Volume 75, Number 34 | January 11 - 17, 200

Dance

Innaviews
Choreographed by Anita Garcia and Gabriel Dionisio
Wednesday, Jan. 11 through Jan. 14
Dance Theater Workshop
219 W. 19th St., between 7 and 8th Aves.
(212-691-6500, www.dtw.org).

Hip hop duo defines dance through ‘Innaviews’

Full Circle dance duo Anita Garcia (a.k.a. Rokafella) and Gabriel Dionisio (a.k.a. Kwikstep) perform their new show, "Innaviews," at the Dance TheaterWorkshop Jan. 11- 14.

By Sara G. Levin

One of the characters portrayed by Anita Garcia (a.k.a. Rokafella) in “Innaviews” at Dance Theater Workshop this week, is a Ph.D.-touting dimwit named Yvonne D’noshet (just say it out loud). Choreographed and written by herself and her husband, Gabriel Dionisio (a.k.a Kwikstep), the piece satirizes painful interviews the dancers have endured. Humorously, they show that like the graduate student, many journalists and scholars who try to define hip-hop dance effectively don’t know *@&!.

The work-in-progress directed by Gamal Chasten also attempts to reveal an intimate side the dancers couldn’t reveal in other public appearances. By mixing dialogues, monologues and break-dancing over a span of 45 minutes, the veteran breakers separate themselves from superficial publicity and delve into the why behind the dance.

“I was a very shy kid,” Dionisio said, describing the Brooklyn foster homes he grew up in, a story he also references in the performance. “So when I started to dance, that’s when I spoke the loudest.”

“I was always the new girl, the good-bye girl,” Garcia said, explaining that her parents moved around a lot from Spanish Harlem to the South Bronx. It was the rush and camaraderie she felt in clubs that kept her going back, she said. “I was sixteen! I had a fake ID, my man was older than me… It just hit me, and I was like ‘I gotta go [dance].’”

After performing on opposite sides of the city during the 1980s, Dionisio and Garcia went professional without knowing each other. But by dancing in similar circles for groups like GhettOriginal and artists like Mariah Carey, the two eventually met, fell in love, and began Full Circle in 1996.

Like their full-length pieces, “Soular Power’d” and “Hip Hop to da Head,” “Innaviews” weaves movement and theatrical vocabulary together. While Garcia said that this piece is more heavily steeped in acting than their normal work, she considers it an adequate medium to relate their story, which is solely a duet for now.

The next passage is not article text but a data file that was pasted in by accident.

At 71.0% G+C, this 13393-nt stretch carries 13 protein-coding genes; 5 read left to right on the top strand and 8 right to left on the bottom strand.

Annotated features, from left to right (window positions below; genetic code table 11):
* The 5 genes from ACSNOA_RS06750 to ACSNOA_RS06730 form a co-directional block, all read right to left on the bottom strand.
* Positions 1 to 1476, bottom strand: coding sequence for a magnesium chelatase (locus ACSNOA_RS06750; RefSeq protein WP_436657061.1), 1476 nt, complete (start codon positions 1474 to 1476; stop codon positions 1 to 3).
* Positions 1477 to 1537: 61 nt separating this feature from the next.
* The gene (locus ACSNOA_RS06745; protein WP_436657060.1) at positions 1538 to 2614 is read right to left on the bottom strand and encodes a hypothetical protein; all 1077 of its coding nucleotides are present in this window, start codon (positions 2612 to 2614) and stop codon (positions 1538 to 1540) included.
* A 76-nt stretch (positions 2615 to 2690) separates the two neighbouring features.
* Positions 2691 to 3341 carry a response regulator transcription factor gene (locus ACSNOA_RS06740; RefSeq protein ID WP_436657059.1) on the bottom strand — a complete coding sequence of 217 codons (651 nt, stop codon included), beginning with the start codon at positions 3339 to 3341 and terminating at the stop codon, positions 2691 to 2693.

“Later on it may end up with a full cast, but we’re happy with the piece right now,” Garcia said. The music will be a soundtrack of mostly R&B and soul, according to Dionisio. Other characters that are parodied include a journalist from the Midwest called M’il Merica, and a TV personality named Ill-B (after Billboard Charts).

Garcia described the experience of being interviewed on TV by someone who kept asking her about how much money she made and what type of car she drove. Perhaps, she thought, he didn’t realize that just because dancers travel with popular artists, their lives aren’t necessarily glamorous.

“No one really asks what’s it like being Latina and being into hip hop, what’s it like to navigate those two worlds. It could be as simple as trying to decide what shoes to wear,” she said, referring to a monologue in “Hip Hop to da Head,” in which she talks about her mother’s high heels. “But it also goes deeper because it’s like when I walk out of the house, what am I representing?”

“It’s about interviews that didn’t really get to the inner-view of who we are,” Dionisio said.

Garcia added she hopes the honesty of the piece can inspire others to trust their dreams. She noted her sense of a mission to inspire people through dance is a new way of wielding her art.

“Because come on, when I first got into hip-hop I really wasn’t trying to inspire nobody,” she laughed.

The Full Circle duo has performed internationally and live in New Jersey. After a brief appearance at DTW, Full Circle will head to Washington, DC in April perform “Hip Hop to da Head” at the Kennedy Center.

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